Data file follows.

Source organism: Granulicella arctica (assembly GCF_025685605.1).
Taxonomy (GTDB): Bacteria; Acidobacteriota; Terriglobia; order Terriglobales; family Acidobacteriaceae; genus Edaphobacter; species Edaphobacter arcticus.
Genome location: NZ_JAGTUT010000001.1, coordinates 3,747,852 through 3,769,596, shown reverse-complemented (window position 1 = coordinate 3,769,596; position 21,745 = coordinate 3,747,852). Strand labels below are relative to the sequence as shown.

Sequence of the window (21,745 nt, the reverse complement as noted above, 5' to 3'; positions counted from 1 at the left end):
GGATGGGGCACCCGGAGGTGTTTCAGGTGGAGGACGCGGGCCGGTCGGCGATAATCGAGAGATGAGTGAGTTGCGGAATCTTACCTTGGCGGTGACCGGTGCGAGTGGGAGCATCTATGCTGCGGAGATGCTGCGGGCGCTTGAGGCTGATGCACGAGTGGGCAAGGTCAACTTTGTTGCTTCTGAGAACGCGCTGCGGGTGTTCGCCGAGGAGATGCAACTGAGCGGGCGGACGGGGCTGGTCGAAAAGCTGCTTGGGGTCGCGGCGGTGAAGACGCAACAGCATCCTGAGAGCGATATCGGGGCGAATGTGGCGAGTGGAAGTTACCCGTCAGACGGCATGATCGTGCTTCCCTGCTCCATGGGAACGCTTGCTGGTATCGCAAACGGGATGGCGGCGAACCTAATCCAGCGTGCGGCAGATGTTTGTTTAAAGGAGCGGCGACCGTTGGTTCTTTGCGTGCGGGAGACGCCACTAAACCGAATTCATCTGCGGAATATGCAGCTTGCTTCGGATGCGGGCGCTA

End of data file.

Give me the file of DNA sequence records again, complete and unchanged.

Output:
Source organism: Granulicella arctica (assembly GCF_025685605.1).
Taxonomy (GTDB): Bacteria; Acidobacteriota; Terriglobia; order Terriglobales; family Acidobacteriaceae; genus Edaphobacter; species Edaphobacter arcticus.
Genome location: NZ_JAGTUT010000001.1, coordinates 3,747,852 through 3,769,596, shown reverse-complemented (window position 1 = coordinate 3,769,596; position 21,745 = coordinate 3,747,852). Strand labels below are relative to the sequence as shown.

Sequence of the window (21,745 nt, the reverse complement as noted above, 5' to 3'; positions counted from 1 at the left end):
GGATGGGGCACCCGGAGGTGTTTCAGGTGGAGGACGCGGGCCGGTCGGCGATAATCGAGAGATGAGTGAGTTGCGGAATCTTACCTTGGCGGTGACCGGTGCGAGTGGGAGCATCTATGCTGCGGAGATGCTGCGGGCGCTTGAGGCTGATGCACGAGTGGGCAAGGTCAACTTTGTTGCTTCTGAGAACGCGCTGCGGGTGTTCGCCGAGGAGATGCAACTGAGCGGGCGGACGGGGCTGGTCGAAAAGCTGCTTGGGGTCGCGGCGGTGAAGACGCAACAGCATCCTGAGAGCGATATCGGGGCGAATGTGGCGAGTGGAAGTTACCCGTCAGACGGCATGATCGTGCTTCCCTGCTCCATGGGAACGCTTGCTGGTATCGCAAACGGGATGGCGGCGAACCTAATCCAGCGTGCGGCAGATGTTTGTTTAAAGGAGCGGCGACCGTTGGTTCTTTGCGTGCGGGAGACGCCACTAAACCGAATTCATCTGCGGAATATGCAGCTTGCTTCGGATGCGGGCGCTA